Royalty audits – Performing and Defending
A successful royalty examination does not originate on the day the audit commences, nor does it start at the point the auditor is selected, but begins at the stage the contract is prepared. A specific and well-written agreement is the key to understanding the royalty amounts rightfully due a licensor. Unless the basis for the royalty calculation is clearly articulated, the auditor can’t possibly perform the forensic examination with any degree of confidence and certainty.
Most royalty calculations are based on some percentage of “net sales”, which could take on many interpretations. As a result, most license agreements purport to define this term, but fall dramatically short of the mark. In fact, it is not uncommon to find a license agreement that defines “net sales” as gross sales less product returns as well as standard discounts and allowances. The language may go on to state that “advertising” expenses are not permitted to be deducted. This clause, however, leaves many unanswered questions.
- What constitutes “advertising”?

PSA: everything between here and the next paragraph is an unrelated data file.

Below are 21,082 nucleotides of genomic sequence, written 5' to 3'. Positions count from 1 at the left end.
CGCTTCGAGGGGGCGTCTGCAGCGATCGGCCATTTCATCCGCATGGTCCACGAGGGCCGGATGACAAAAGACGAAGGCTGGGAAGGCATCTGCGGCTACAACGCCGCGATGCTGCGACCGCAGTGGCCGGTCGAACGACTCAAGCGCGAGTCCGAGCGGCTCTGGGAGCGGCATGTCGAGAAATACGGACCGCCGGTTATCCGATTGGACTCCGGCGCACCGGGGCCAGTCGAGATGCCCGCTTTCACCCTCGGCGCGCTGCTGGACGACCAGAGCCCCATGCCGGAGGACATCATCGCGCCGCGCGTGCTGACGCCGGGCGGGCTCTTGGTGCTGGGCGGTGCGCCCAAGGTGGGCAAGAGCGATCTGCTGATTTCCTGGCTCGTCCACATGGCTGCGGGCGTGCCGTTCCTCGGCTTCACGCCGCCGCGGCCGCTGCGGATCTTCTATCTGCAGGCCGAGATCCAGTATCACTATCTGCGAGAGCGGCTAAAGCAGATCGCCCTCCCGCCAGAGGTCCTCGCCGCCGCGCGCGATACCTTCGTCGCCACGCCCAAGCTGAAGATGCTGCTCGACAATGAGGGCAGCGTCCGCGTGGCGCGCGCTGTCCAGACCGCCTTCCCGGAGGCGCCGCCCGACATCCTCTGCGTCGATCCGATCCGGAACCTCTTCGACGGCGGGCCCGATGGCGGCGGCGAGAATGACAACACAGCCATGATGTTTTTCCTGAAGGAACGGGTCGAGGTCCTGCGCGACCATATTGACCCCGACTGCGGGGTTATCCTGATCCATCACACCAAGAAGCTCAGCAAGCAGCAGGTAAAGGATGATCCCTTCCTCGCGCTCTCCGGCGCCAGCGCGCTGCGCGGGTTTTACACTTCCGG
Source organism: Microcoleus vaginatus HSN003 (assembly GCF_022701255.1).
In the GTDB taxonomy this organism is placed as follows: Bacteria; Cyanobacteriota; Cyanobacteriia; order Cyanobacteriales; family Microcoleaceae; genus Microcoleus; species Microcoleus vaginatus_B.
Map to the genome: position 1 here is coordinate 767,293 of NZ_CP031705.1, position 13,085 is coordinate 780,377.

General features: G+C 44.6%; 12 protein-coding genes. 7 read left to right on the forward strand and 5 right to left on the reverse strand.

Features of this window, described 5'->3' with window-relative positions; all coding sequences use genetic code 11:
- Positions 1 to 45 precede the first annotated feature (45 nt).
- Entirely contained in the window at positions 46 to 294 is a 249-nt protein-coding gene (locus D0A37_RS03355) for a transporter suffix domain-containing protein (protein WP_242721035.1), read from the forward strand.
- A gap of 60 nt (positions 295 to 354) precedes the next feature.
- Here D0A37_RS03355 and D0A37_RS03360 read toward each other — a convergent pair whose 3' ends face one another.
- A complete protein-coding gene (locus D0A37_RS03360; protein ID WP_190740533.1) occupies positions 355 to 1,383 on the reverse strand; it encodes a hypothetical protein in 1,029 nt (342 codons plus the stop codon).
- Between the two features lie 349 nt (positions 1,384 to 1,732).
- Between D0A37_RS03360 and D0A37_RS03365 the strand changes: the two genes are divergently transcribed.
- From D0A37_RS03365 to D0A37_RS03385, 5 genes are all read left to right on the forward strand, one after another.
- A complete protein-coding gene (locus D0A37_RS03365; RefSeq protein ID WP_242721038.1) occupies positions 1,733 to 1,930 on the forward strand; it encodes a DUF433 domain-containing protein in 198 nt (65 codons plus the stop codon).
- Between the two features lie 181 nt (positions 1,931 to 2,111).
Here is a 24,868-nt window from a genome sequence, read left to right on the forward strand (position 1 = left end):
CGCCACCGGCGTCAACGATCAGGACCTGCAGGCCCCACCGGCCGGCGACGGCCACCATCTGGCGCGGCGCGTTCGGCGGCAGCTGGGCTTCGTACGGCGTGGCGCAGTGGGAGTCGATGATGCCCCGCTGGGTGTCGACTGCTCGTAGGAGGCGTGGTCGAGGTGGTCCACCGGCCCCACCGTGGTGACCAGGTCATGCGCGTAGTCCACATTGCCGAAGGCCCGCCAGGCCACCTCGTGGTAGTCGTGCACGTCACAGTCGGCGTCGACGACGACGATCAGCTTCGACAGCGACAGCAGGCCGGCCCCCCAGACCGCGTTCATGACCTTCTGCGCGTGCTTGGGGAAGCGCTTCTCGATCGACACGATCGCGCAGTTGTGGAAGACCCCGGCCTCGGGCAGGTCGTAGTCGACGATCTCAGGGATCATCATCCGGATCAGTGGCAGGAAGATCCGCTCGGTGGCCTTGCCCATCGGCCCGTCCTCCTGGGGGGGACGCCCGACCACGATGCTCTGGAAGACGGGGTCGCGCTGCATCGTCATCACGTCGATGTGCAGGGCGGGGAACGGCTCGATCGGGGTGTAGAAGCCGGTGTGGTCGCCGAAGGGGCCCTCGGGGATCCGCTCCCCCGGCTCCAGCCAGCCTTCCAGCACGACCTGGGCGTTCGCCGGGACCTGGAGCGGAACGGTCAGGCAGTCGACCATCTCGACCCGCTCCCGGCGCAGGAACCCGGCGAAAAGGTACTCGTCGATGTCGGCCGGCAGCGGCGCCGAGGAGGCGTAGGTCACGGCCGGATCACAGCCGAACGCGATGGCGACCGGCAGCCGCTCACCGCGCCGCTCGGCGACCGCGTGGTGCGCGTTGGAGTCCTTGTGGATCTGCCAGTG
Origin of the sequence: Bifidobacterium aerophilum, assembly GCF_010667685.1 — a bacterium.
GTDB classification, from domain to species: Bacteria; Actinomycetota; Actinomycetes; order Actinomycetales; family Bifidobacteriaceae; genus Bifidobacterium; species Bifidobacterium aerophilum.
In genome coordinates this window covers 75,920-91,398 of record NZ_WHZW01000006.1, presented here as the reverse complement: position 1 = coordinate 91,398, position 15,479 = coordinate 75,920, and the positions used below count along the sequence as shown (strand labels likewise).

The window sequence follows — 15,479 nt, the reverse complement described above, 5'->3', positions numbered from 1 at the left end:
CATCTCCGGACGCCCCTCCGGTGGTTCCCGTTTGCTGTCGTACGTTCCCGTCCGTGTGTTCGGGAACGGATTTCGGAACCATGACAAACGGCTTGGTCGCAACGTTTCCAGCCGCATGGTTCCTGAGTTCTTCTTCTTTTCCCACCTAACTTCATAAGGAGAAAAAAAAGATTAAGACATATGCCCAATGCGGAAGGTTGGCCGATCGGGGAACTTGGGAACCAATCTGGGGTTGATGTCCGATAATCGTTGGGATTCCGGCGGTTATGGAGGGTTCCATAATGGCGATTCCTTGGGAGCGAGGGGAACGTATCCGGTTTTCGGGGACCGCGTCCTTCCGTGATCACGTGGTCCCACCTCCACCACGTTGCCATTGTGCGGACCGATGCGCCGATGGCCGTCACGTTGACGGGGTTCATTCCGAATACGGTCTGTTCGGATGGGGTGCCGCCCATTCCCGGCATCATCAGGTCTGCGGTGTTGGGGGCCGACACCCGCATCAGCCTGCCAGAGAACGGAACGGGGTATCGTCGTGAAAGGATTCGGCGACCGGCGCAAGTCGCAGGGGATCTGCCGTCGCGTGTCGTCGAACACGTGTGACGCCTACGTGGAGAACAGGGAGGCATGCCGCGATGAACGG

- What about free goods?
- What about new store allowances?
- What about stocking allowances?
- Are freight and transportation costs acceptable deductions?
- How are F.O.B. sales treated?
- What about transfer pricing?
- How are consignment sales treated?
- Should closeouts be handled the same as full-price sales?
- Where do credits for coop allowances fall?
There are many other financial clauses to consider – For example, the right to audit section, the definition of the licensed property, territorial and distribution restrictions, representations and indemnification language, and approval provisions. Thus, it takes an experienced professional to guide the legal and audit processes.